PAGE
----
4:00, Monday morning", I remember the bittersweet words as they came out of the doctor's mouth. Our little boy was full term, so the doctor was giving us the weekend to see if my dream of spontaneous labour would happen. If not, we were all set for another induction ( I was induced with the birth of my daughter just 14 months earlier). I was relieved to have the end in sight but, oh how I longed for this little boy to come without an induction.

The weekend came and went with no sign of my little boy and I made my peace. 

We arrived at hospital on Monday morning and after the usual checks, the midwife explained to us the effects of the induction gel. 

While feeling to see where my cervix was so she could insert the gel correctly, she gave us the best news...I was already 4/5cm dilated.

I had no idea my body had already been labouring over the last few hours or even days. 

I wouldn't need an induction after all. What Joy! Answered prayer! God is so good!

She said the doctor would be coming around at 6:30 to break my water. I expected it to be painful but it was just a little uncomfortable, no more so than the usual cervix checks. The familiar gush of water ran out and to my horror had a hint of maconium in it. My heart sank. 

The doctor, Midwife and Colleen all seemed calm as baby's heartbeat was strong. Colleen explained to me that it was just something for the doctor to note but not something to worry about, so I relaxed. Contractions started soon after. The pain started gradually and I was able to ease into it so much easier than what I remember from my induction.  Walking up and down the hospital ward with Jared making me laugh and reminding me to 'not be weak' (a little joke we share in tough times) and his quiet and steadfast support during contractions are such wonderful memories. 

We decided on Evan's name in those few hours before his birth. It means 'Young Warrior' and also 'God is gracious' in Hebrew.

Jared went to get some coffee and by the time he got back I had started feeling a little light headed and shaky so I decided to lay down for a few minutes. Colleen made sure I drank some fruit juice to give me energy. By 9:00 i was 6/7 cm dilated and the contractions were now becoming very intense. Colleen's gentle hands massaging my back and feet and Jared holding my hand and encouraging me are what got me through.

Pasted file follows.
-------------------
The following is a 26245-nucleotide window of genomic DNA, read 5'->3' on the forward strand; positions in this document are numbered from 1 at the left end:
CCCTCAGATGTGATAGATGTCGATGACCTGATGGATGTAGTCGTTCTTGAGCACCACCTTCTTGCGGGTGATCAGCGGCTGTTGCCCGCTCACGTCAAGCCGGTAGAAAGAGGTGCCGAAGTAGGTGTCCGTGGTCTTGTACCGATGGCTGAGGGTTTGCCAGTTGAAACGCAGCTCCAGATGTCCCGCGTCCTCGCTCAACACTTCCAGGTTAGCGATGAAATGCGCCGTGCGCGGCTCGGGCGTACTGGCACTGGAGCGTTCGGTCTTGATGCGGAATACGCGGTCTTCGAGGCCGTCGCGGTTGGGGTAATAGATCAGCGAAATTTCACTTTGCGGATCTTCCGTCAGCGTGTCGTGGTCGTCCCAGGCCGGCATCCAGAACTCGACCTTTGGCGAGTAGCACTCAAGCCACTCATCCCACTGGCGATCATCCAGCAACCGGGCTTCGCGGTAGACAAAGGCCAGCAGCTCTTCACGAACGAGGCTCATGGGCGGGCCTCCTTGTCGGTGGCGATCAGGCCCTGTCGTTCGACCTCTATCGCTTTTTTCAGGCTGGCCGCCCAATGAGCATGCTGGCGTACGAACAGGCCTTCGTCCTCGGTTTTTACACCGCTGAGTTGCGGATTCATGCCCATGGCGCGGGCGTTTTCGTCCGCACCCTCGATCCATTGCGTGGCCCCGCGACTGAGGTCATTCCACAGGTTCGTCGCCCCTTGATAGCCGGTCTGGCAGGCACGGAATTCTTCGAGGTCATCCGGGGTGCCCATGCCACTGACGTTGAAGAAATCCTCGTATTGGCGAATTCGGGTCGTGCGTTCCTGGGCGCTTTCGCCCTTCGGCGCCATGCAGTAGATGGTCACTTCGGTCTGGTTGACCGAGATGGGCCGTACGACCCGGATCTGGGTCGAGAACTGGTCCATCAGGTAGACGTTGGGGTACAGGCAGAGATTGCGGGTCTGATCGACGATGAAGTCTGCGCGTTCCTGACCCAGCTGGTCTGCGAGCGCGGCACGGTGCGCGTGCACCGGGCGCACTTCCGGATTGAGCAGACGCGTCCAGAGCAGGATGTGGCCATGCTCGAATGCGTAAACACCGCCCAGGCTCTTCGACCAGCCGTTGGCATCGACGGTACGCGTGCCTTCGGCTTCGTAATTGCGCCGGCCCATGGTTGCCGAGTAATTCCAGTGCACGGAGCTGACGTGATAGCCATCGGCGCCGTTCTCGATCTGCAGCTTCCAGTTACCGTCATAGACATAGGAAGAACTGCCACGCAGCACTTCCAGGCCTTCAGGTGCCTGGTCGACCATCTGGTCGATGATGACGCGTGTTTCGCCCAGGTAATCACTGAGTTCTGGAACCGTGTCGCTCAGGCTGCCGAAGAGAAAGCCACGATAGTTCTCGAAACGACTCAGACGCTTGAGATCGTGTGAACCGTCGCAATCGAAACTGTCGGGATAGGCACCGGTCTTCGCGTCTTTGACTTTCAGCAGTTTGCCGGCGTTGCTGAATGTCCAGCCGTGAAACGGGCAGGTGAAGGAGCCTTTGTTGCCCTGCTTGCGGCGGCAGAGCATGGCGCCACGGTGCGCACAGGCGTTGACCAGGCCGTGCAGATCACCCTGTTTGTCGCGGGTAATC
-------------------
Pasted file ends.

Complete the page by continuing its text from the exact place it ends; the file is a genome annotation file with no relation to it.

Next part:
We soon made our way to the delivery ward and I honestly doubted whether I could do this again but once the urge to 'bare down' kicked in, it took the edge off the pain, although I tried to hold off on pushing when possible to try and prevent tearing. The midwife checked me again and I was almost at 10cm so she went to contact my gynae. The doctor walked in and it was suddenly time. At first I couldn't feel any contractions anymore and struggled to get into pushing but after a few minutes and a gentle reminder from Colleen, I found a rhythm again. The doctor was very calm.

Another heart sinking moment was when I realised the cord was around baby's neck. I found it difficult to stop pushing so they could cut it loose. I remember the doctor apologising to Jared that he wouldn't be able to cut the cord himself.

After that, everything happened as it should, baby was out and moaning as the midwife wiped his face. After a gentle tap on the back from the doctor he was crying loudly and placed on my chest. What a moment! This time around I felt a lot more aware during the delivery, which was so different to the blurr of Emily's birth. With Evan I took in so much more. I felt the injection in my thigh and the delivery of the placenta which was done so gently. 

I was aware of the doctor checking for any tearing. I hardly felt the needle as he injected the local anesthetic so he could stitch the tiny tear. 

I was blessed to have a peaceful birth,  surrounded by calm, gentle and non-intrusive people. God went before and protected our little boy. 
Evan Riley Brits, born at 10:44, weighing 3,89kg and 50 cm long. My boy latched like a pro.  I still can't believe I got my heart's desire, a spontaneous labour. So spontaneous I didn't even realise it was happening until halfway.